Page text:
Yet Andrew Lansley is not solely to blame. Others – including the Prime Minister – must share responsibility for the strategic misjudgments. There was a basic difficulty. Mr Lansley deceived his colleagues. He led them to believe that he was in charge of the agenda. That, alas, was untrue, but one can understand why the mistake was made. In Opposition, few Shadow ministers worked harder than Mr Lansley. He saturated himself in the detail. He spent a lot of time with all the NHS interest groups: professional bodies, trade unions et al, and won a great deal of confidence. He mastered all the acronyms; he learned to speak NHS. A man who started his career in the Civil Service, he did not sound like a Tory politician. He sounded like the regional director for paper clips.
That was the problem. He was all acronyms and no politics. It is not clear whether a Bill was necessary; many of its objectives could have been achieved without legislation. The suggestion is that Mr Lansley wanted a big Bill which would go down in history: the Lansley Act. The trouble is that a big Bill needs a big politician. But if there were to be such a Bill, it had to start by answering some big questions. The PM should have said: "OK, you want your Bill. Before I agree, I'm going to lock you in a room with Oliver Letwin and Steve Hilton. You're not coming out until you have completed the following three sentences. 'This Bill is good for me and my family because…'. 'This Bill is good for Britain because…'. 'This Bill is great for the NHS because…'.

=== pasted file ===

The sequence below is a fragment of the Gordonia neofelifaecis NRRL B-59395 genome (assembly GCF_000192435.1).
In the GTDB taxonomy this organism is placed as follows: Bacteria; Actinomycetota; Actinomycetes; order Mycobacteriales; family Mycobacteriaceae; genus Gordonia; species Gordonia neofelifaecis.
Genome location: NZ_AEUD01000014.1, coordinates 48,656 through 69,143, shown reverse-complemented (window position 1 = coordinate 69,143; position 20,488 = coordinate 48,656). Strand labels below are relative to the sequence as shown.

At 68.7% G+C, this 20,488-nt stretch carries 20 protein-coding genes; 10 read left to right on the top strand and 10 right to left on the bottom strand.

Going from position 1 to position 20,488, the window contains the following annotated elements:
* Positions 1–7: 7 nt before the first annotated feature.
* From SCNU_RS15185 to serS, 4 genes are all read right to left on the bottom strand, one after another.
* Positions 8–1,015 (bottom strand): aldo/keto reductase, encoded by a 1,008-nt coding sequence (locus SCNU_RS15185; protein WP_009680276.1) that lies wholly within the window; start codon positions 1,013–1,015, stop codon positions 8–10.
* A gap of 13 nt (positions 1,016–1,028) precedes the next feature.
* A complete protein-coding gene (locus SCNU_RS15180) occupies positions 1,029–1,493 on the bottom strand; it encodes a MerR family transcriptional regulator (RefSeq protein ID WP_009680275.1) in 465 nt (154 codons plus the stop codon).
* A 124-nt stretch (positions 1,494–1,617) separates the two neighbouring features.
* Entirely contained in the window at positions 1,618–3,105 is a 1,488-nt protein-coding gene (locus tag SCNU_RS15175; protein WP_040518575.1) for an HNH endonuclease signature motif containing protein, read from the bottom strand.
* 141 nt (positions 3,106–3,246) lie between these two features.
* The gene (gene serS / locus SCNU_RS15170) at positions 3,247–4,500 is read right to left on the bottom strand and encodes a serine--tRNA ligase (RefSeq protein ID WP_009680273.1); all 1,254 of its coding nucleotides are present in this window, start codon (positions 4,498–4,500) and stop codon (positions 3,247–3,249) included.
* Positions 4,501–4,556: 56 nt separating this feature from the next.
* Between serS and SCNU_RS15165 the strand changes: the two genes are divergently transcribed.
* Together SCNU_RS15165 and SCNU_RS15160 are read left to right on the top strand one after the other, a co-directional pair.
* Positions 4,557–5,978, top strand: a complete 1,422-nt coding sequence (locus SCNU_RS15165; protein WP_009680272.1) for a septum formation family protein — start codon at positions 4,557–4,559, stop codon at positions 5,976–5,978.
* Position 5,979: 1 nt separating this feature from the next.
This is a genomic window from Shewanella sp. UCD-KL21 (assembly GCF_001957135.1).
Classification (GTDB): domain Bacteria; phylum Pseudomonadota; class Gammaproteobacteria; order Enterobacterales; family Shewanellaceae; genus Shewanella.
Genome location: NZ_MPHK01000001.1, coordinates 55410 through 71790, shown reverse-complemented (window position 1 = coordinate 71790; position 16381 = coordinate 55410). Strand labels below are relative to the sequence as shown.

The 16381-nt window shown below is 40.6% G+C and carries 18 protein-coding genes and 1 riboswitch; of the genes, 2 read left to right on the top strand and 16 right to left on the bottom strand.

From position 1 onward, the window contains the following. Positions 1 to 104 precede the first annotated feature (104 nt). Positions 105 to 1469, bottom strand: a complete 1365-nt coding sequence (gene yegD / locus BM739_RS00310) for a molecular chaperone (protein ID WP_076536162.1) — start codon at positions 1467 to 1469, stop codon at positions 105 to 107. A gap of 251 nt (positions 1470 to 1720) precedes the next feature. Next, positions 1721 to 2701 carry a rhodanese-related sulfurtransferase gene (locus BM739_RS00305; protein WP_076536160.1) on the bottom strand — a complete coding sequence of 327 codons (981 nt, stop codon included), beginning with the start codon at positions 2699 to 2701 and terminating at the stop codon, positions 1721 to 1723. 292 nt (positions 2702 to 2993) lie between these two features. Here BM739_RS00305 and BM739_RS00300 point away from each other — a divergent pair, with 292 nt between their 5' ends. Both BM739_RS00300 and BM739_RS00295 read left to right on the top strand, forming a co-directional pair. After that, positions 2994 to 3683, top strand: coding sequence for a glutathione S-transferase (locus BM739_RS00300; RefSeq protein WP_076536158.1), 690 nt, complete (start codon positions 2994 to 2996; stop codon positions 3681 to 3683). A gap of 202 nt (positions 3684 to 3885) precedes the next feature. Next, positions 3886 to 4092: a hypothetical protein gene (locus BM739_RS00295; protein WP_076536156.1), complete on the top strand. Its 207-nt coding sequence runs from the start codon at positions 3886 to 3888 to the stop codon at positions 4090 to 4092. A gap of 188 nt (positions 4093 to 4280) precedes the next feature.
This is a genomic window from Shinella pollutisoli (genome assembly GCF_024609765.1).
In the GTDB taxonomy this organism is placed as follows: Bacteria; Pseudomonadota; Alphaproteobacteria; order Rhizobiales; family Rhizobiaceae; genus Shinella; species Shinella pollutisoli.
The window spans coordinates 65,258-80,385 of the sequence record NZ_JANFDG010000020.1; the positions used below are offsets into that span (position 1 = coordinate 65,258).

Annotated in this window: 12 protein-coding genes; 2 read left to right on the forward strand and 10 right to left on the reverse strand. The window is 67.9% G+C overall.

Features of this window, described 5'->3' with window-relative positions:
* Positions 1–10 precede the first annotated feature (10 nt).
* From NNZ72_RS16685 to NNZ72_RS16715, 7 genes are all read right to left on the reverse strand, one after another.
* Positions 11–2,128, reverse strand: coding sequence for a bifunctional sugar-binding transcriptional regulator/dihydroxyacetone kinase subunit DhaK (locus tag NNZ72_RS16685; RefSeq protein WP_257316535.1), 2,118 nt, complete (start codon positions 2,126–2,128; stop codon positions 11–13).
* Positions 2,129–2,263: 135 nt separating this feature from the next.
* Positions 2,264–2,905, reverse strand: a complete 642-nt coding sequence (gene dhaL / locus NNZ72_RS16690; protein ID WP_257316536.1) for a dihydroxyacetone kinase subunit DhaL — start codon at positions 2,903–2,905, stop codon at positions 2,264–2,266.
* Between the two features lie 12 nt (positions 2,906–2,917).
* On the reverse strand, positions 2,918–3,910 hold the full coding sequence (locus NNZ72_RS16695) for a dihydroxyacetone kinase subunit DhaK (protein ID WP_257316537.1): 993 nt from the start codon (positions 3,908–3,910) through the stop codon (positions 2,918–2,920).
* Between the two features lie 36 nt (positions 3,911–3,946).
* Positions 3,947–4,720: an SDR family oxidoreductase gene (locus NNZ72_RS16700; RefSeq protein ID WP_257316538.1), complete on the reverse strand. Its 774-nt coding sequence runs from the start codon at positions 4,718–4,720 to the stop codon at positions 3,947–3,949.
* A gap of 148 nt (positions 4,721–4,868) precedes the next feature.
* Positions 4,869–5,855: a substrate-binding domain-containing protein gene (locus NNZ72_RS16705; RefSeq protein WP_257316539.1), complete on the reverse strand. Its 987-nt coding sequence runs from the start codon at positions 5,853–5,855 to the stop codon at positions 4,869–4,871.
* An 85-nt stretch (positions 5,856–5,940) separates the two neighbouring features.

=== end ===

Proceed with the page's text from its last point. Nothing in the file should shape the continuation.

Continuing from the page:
Once the formulae had been agreed, every Minister should have repeated them endlessly. As it is, hardly anyone in politics can give a concise account of the Bill's purposes. David Cameron's article began to put that right, and the cancer point is a formidable one; everybody is frightened of cancer. Although the Government could hardly say that "You are less likely to die of cancer under the Tories", a bit of dog-whistling along these lines would alleviate some of the political anxieties which Tim Montgomerie has identified. As Tim and others have argued, the danger with a high-profile Bill is that it will be blamed for anything which goes wrong in any hospital, or even for the inevitable attritions of mortality. As the Government is going to persevere, it has no alternative. It has to start selling its Bill, now.